A map of structural RNAs in the Human genome
This page shows the results of a large scale comparative screen for structural RNAs in the human genome as described in the manuscript
Stefan Washietl, Ivo L. Hofacker, Melanie Lukasser, Alexander Hüttenhofer and Peter F. Stadler.
The results can be downloaded as annotation tracks in BED format compatible with the UCSC genome browser. The coordinates refer to the "hg17" assembly (May 2004). We provide six tracks corresponding to different phylogenetic subsets and significance levels (See manuscript for details). The corresponding sequences can be downloaded in FASTA format. Important note: Since our predictions at this stage have no strand assignment the FASTA files contain always the forward strand sequence. If you use these sequences for further analysis you should also consider the reverse complement.
- Set 1: Conserved at least in human/mouse/rat/dog
- Set 2: Conserved at least in human/mouse/rat/dog and chicken
- Set 3: Conserved at least in human/mouse/rat/dog/chicken and fugu or zebrafish
Browsing the database of predicted structures
We scanned long alignments in sliding windows. Overlapping hits were combined into clusters. Each annotated feature in the track corresponds to a cluster of RNAz hits.
The annotation track is linked to a detailed description for each cluster (example). It provides an overview of the predicted structures in the cluster, the results of a database search of all major ncRNA databases, and annotation relative to known/predicted protein coding genes and ESTs.
In addition, there is a detailed page for each detected structure in the cluster (example). It presents the input alignment, the RNAz results and a consensus secondary structure model.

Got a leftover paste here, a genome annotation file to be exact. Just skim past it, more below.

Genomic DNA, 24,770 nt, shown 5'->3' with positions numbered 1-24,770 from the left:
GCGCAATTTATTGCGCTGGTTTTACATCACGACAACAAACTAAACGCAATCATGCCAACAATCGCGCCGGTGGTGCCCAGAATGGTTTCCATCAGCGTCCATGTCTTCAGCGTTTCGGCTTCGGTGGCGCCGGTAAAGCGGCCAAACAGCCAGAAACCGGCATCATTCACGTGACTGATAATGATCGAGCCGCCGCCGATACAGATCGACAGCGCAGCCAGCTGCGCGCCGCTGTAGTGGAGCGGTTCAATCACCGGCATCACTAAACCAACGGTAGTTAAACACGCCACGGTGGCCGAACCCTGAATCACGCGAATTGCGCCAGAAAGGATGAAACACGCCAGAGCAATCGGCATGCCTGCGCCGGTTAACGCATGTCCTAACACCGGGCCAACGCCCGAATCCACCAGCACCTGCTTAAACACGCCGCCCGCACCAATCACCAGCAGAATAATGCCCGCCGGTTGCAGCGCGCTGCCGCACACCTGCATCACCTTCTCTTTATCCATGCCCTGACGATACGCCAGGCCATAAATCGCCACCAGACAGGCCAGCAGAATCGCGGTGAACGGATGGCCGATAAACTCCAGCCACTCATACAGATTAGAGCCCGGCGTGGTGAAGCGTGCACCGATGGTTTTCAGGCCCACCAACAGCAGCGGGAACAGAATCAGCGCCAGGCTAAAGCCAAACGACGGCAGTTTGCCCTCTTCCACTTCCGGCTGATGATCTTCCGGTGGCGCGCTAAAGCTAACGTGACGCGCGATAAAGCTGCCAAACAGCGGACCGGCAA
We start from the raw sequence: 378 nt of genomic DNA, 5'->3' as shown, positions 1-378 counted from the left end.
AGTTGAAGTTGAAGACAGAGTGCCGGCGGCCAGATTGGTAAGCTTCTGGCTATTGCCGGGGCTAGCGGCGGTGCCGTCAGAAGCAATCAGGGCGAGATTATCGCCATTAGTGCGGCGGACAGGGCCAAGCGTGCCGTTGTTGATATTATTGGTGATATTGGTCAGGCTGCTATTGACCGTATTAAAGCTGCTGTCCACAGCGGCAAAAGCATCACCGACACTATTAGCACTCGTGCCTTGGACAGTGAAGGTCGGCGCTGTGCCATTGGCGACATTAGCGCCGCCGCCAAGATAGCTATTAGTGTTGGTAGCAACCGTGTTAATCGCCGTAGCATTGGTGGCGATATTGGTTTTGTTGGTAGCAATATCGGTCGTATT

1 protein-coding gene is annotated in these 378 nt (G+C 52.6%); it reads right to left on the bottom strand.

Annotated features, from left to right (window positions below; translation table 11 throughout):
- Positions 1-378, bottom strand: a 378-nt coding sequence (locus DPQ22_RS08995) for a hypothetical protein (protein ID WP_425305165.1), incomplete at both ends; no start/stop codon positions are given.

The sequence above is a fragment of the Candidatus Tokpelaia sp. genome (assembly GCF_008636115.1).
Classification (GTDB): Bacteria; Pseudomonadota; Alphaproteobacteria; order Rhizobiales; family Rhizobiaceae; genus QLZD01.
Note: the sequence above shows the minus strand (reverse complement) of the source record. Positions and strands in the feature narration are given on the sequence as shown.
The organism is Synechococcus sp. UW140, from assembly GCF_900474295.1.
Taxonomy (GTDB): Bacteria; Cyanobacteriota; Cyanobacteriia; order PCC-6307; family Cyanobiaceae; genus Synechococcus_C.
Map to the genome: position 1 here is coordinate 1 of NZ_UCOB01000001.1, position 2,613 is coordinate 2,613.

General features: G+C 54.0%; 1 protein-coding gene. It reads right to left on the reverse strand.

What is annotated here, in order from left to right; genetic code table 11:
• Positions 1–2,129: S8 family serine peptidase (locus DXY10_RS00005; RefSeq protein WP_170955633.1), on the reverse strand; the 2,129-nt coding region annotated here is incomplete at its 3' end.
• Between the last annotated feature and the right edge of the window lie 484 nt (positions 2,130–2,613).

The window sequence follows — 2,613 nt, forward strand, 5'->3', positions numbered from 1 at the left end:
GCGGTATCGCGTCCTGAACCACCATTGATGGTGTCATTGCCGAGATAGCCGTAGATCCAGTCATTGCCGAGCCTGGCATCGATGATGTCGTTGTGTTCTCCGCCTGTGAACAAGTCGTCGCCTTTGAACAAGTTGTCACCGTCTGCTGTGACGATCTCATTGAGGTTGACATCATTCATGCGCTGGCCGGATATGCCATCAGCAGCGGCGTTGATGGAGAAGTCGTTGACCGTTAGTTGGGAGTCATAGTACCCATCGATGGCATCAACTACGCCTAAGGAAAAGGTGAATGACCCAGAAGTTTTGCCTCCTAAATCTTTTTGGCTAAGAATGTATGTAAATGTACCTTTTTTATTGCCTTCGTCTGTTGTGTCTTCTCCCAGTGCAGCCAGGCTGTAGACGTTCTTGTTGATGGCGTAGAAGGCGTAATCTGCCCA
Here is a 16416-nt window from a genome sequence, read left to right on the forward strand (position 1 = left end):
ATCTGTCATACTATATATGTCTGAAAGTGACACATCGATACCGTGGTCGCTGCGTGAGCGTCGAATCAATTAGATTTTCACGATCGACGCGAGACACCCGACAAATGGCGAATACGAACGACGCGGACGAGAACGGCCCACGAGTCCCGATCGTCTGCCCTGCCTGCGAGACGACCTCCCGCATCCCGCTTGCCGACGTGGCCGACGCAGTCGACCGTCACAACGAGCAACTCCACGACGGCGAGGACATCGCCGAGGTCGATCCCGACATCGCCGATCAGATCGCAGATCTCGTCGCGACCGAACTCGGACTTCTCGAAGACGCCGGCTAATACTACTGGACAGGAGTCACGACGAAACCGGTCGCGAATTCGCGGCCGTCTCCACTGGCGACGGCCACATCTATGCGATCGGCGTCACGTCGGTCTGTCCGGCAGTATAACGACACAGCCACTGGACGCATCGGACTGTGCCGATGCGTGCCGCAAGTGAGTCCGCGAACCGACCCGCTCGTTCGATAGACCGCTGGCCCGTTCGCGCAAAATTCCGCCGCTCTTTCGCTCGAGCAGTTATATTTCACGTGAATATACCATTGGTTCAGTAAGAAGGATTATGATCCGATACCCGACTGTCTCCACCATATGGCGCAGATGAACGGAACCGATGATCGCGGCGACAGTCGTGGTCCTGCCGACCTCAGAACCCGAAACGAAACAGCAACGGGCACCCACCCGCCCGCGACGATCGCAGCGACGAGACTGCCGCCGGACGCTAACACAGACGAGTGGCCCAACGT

The consensus secondary structure is computed by RNAalifold, the program which RNAz is based on. It computes the most likely structure and base pair probabilities for each base pairs. The results are shown as secondary structure graph (example) and, alternatively, as "dot-plot" (example) or Hogeweg mountain plot (example).
In the secondary structure graph, variable positions are marked with circles (one circle: consistent mutation, two circles: compensatory mutation). In addition, the number of alternative base combinations/predicted pair are color-coded. Incompatible pairs in the consensus structure are indicated by pale colors.
|Types of pairs|
- snRNAs: U11 and U12, all other snRNAs are not in our input set because they were masked by RepeatMasker
- RNAaseP, a good example where the structure is highly conserved (the SCI of 0.69 is very high given the pairwise identity of only 69.37%), but not exceptionally stable (z-score only -0.83).
- In the case of many H/ACA snoRNAs and miRNAs, both conservation and stabilility scores are high.
- Most of the predicted structures are not supported by a large number of consistent/compensatory mutations as seen in the ideal examples above. The concept of the SCI, however, does not only rely on consistent/compensatory mutations. Also the mutation pattern outside stems is implicitly taken into account. Together with the stability score RNAz can thus detect also subtle signals (C/D snoRNA).
Our screen has a significant false positive rate (we estimate appr. 20% for the P>0.9 cut-off). However, high probable candidates can be filtered by applying more stringent criteria. For example, we selected hits with mean-pairwise <85%, SCI>0.7, z<-3. This gives us 1221 candidates which are exceptionally stable and structurally conserved. The list presents the top 100 ot this set sorted by the number of compensatory mutations supporting the consensus structure:
One can also filter the hits by secondary structure motifs. As described in the manuscript, we can detect a number H/ACA snoRNA candidates which have resisted computational and experimental detection so far:
We compared our hits with a recent transcriptional map based on tiling array technology (Cheng et al.,Science 308:1149-1154, 2005). Here is a list of 50 selected hits we found in intergenic regions (more than 10kb from any known gene based on "known" Gene track from UCSC and without plausible protein gene prediction) that coincide with hits from the array data. We used the cumulative map of PolyA+ and PolyA- transcripts from 8 different cell lines.
We plan to post more subsets/subscreens here in the future.